ICATT, India’s pioneer in specialised patient transfer solution and air ambulance service conducted a first-of-its-kind, Live HEMS (Helicopter Emergency Medical Service) drill recently at Jakkur Aerodrome, Yelahanka.
Deputy Chief Minister of Karnataka, C N Ashwathanarayan inaugurated the event amidst a live drill – the drill involved an aero-medical rapid response by the ICATT’s HEMS team from Bengaluru to an accident site at Mandya District involving a mother and an infant.
A team of flying doctors and paramedics trained through a specialised training programme called FAM (Fellowship in Aeromedical Sciences) jointly developed by ICATT and its British Training Partner, Global Health Alliance (GHA). The training programme was specifically developed by these organisations, bringing together world experts from the UK and Australia to train Indian doctors and paramedics in this field and convert them into medical commandos. They intervene and save lives in the most hostile of environments with minimal resources at hand.
This team flew by helicopter to the site in Mandya, where they demonstrated their rescue and resuscitation on-site, stabilising the mother and infant, loaded them in the helicopter and immediately flew back to Bengaluru. They were received by Ashwathanarayan at Jakkur Aerodrome. The complete drill took place in real-time. This is the first time in India that such a drill has been conducted where all the emergency services are simultaneously involved – police, fire, aviation and medical services.
Dr Shalini Nilshad and Dr Rahul Singh Sardar, both visionaries in the field of emergency medical care and co-founders of ICATT Air Ambulance Service, are the only two certified doctors trained in HEMS. A major disruption in the emergency care space, HEMS entails fully equipped portable unit that can provide emergency Pre-Hospital Intensive Medical Care to accident victims along highways, semi-urban and rural areas and save their lives.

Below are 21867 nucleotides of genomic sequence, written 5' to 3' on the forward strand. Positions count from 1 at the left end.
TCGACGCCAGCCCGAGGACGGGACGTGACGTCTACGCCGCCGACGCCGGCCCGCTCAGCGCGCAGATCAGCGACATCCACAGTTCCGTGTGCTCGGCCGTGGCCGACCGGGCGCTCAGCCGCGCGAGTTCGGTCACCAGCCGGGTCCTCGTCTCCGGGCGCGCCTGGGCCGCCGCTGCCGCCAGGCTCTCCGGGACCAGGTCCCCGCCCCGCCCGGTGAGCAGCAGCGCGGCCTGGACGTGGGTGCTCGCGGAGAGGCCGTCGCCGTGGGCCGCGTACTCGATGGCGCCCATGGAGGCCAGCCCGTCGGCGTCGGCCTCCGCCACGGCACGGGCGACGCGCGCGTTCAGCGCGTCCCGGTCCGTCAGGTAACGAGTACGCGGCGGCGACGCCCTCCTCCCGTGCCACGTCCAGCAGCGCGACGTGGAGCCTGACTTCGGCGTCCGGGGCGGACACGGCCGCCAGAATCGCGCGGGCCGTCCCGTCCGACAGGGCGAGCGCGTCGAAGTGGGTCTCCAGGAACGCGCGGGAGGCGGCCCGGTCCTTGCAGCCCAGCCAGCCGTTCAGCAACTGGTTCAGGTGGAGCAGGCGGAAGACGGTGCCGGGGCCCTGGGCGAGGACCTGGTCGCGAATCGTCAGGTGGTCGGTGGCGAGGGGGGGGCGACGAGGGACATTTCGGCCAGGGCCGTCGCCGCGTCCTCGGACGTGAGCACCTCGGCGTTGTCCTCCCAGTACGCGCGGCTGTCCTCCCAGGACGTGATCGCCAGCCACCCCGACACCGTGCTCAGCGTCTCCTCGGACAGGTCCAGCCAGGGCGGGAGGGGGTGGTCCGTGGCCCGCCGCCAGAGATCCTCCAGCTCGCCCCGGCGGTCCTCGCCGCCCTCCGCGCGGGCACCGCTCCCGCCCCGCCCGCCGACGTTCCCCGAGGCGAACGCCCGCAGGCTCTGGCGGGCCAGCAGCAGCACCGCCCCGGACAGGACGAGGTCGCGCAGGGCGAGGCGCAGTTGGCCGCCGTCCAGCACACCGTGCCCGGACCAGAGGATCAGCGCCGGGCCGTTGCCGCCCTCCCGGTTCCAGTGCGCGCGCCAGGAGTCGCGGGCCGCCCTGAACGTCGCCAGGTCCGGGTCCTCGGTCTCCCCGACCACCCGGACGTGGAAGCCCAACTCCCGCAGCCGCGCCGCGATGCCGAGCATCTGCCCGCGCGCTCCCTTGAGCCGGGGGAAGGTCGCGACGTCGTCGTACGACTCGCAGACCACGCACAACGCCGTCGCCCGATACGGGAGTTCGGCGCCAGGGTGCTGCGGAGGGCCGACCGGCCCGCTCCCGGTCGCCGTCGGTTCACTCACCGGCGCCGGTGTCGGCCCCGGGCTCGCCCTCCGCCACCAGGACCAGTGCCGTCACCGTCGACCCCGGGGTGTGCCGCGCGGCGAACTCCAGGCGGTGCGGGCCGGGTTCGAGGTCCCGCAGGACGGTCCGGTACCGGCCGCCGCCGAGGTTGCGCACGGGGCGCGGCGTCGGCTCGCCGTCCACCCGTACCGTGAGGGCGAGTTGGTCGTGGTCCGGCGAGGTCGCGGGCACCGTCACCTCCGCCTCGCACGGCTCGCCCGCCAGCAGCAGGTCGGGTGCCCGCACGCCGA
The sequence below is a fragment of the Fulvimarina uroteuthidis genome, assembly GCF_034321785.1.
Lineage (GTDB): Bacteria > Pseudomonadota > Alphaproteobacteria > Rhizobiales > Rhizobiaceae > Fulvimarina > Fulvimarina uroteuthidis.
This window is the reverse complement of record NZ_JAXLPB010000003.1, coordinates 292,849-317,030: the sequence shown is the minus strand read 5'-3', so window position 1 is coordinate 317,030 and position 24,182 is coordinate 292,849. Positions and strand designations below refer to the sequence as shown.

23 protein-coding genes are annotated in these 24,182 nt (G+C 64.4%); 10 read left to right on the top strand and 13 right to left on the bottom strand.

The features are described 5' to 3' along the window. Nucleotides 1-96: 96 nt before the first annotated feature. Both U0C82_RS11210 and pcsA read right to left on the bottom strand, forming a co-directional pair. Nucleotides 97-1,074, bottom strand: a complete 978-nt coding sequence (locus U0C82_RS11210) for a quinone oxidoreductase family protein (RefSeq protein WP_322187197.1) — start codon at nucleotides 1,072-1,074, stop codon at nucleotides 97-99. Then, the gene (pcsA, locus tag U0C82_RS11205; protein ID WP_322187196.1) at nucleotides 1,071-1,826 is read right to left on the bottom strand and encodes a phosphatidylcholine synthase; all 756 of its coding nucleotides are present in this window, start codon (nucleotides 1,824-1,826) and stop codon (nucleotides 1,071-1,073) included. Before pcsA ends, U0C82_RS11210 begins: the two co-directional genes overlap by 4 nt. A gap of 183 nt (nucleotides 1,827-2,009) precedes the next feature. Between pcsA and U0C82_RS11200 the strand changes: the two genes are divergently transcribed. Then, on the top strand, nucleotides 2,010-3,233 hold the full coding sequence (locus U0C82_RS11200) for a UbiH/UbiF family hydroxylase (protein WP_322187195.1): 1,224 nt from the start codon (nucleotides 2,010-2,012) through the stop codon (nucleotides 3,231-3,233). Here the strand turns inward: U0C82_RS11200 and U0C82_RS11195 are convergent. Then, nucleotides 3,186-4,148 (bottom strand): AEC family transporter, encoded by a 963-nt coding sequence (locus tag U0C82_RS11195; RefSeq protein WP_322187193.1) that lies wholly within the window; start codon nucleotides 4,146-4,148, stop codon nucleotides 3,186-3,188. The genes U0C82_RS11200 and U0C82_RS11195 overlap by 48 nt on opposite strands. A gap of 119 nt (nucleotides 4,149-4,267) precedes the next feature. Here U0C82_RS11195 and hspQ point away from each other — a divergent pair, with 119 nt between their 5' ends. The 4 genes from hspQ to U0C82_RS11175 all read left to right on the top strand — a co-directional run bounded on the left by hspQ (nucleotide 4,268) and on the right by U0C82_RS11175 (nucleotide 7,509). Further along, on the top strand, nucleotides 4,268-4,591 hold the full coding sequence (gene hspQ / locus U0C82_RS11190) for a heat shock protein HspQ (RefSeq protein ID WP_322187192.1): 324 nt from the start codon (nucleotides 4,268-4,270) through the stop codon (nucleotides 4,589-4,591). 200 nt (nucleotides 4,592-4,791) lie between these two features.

It’s also equipped to provide more than first aid and medication including advanced ICU equipment and monitoring devices, ventilator, CPR and surgical equipment as well as a team of doctors and nurses trained to treat injuries, trauma and medical emergencies carrying out life-saving interventions.
Talking about the drill, Dr Singh said, “The year 2018 saw road accident deaths in India increase to 1.49 lakh, making India account for more than 11 per cent of global road accident fatalities. While India is a signatory to the Brasilia declaration, intending to reduce road accidents and traffic fatalities by 50 per cent, ICATT is actually taking the first step in making this a reality. The drill at Jakkur reinforces our commitment to save the lives of people in emergency situations. That any patient in need of immediate medical care, will be in safe hands and attended to, by our trained healthcare experts, is something that we take pride in and would like to communicate to people.”
ICATT’s Helicopter Emergency Medical Service (HEMS) personnel are trained to take action in stabilising vital signs, introducing critical interventions to prevent blood loss and other life-saving measures.
“I appreciate the support of the Karnataka State Government. We hope to bring down the number of casualties from road accidents in India by at least 50 per cent by the year 2022. Air-ambulance teams attending to accident victims are often seen in the USA, UK and other European countries where it’s a much-evolved area of medical practice. I feel the service is just as imperative for India, where access to medical facilities is limited to developed regions. With ICATT’s service, we are about to change that,” said Dr Shalini.